Garton & Harris

Besides wills, what estate planning documents should be prepared?

No one wants to leave his or her family in a challenging predicament when he or she passes away. Deciding where assets will go and how affairs will be handled after death is important for British Columbia adults. Just as important as making these decisions is documenting them in ways that are comprehensive, comprehensible and legally sound. This involves the drafting of documents, particularly wills.

A will is the most well-known estate planning document. It details how all assets and liabilities will be distributed after death. It also clarifies issues such as guardianship for dependant children. Finally, it explains who will be responsible for overseeing the distribution of assets according to what is documented. Without a will, an individual's estate will be divided according to provincial estate law.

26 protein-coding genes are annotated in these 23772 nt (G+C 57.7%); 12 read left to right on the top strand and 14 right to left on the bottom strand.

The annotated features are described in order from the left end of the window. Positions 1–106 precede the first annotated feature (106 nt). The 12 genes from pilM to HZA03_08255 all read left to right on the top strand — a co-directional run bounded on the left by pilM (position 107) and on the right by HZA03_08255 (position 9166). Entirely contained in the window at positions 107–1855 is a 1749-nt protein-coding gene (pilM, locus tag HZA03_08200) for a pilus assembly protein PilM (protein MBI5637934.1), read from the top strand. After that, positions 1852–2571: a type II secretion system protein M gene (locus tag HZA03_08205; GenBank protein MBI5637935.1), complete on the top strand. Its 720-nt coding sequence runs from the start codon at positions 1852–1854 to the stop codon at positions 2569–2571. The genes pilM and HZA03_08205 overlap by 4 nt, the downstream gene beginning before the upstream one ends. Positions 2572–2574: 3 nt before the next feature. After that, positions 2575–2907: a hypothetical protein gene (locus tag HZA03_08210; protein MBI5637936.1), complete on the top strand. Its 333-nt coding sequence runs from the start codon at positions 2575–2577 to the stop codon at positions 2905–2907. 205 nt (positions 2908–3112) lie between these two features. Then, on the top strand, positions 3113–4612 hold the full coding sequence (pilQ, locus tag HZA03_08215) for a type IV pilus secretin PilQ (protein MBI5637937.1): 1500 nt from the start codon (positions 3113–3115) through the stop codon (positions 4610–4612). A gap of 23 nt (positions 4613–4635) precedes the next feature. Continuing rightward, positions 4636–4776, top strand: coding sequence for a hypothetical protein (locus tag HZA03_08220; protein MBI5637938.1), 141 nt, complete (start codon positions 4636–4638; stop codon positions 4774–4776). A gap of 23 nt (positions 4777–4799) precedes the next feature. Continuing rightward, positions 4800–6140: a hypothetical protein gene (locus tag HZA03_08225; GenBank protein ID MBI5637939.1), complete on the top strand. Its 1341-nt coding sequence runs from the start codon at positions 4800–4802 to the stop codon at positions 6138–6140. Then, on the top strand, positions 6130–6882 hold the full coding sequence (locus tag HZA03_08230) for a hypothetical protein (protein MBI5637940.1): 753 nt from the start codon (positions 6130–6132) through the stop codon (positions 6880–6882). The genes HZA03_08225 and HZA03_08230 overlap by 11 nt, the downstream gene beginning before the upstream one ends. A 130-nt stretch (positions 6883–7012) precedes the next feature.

Documentation pertaining to power of attorney are also important in end-of-life planning. There are many circumstances in which it may become impossible for an individual to make decisions for his or her own health or financial affairs; for example, a mental or physical disability. Powers of attorney name trusted individuals to make those decisions if those circumstances are to arise. 

Depending on one's circumstances, other documents may be needed, such as advance medical directives, trusts or even a list of online account passwords. Many British Columbia adults have questions about wills and other documents, including how to ensure they are valid and where to store them. It is best to discuss these matters with a local estate planning lawyer to ensure all affairs are properly in order.

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